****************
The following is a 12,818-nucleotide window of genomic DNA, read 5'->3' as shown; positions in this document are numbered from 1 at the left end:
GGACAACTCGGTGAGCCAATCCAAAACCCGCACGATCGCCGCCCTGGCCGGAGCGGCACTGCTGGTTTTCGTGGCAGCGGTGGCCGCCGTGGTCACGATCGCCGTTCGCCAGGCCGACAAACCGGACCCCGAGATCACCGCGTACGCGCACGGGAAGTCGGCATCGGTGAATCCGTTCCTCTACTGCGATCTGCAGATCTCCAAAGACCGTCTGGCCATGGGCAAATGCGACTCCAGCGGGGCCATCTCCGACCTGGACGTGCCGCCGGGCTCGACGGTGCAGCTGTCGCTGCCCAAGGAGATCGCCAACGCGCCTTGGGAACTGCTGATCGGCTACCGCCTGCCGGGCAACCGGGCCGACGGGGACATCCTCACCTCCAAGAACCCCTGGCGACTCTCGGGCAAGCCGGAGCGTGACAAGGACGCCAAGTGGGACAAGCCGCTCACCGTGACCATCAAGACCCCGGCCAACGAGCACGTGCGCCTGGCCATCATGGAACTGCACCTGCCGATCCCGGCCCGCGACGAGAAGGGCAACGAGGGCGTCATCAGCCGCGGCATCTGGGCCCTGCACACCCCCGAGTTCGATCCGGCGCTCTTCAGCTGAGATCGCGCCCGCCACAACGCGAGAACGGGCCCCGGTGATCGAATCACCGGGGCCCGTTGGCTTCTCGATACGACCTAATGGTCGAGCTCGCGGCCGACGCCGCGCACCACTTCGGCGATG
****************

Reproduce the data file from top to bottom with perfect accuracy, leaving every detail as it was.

The following is a 12,818-nucleotide window of genomic DNA, read 5'->3' as shown; positions in this document are numbered from 1 at the left end:
GGACAACTCGGTGAGCCAATCCAAAACCCGCACGATCGCCGCCCTGGCCGGAGCGGCACTGCTGGTTTTCGTGGCAGCGGTGGCCGCCGTGGTCACGATCGCCGTTCGCCAGGCCGACAAACCGGACCCCGAGATCACCGCGTACGCGCACGGGAAGTCGGCATCGGTGAATCCGTTCCTCTACTGCGATCTGCAGATCTCCAAAGACCGTCTGGCCATGGGCAAATGCGACTCCAGCGGGGCCATCTCCGACCTGGACGTGCCGCCGGGCTCGACGGTGCAGCTGTCGCTGCCCAAGGAGATCGCCAACGCGCCTTGGGAACTGCTGATCGGCTACCGCCTGCCGGGCAACCGGGCCGACGGGGACATCCTCACCTCCAAGAACCCCTGGCGACTCTCGGGCAAGCCGGAGCGTGACAAGGACGCCAAGTGGGACAAGCCGCTCACCGTGACCATCAAGACCCCGGCCAACGAGCACGTGCGCCTGGCCATCATGGAACTGCACCTGCCGATCCCGGCCCGCGACGAGAAGGGCAACGAGGGCGTCATCAGCCGCGGCATCTGGGCCCTGCACACCCCCGAGTTCGATCCGGCGCTCTTCAGCTGAGATCGCGCCCGCCACAACGCGAGAACGGGCCCCGGTGATCGAATCACCGGGGCCCGTTGGCTTCTCGATACGACCTAATGGTCGAGCTCGCGGCCGACGCCGCGCACCACTTCGGCGATG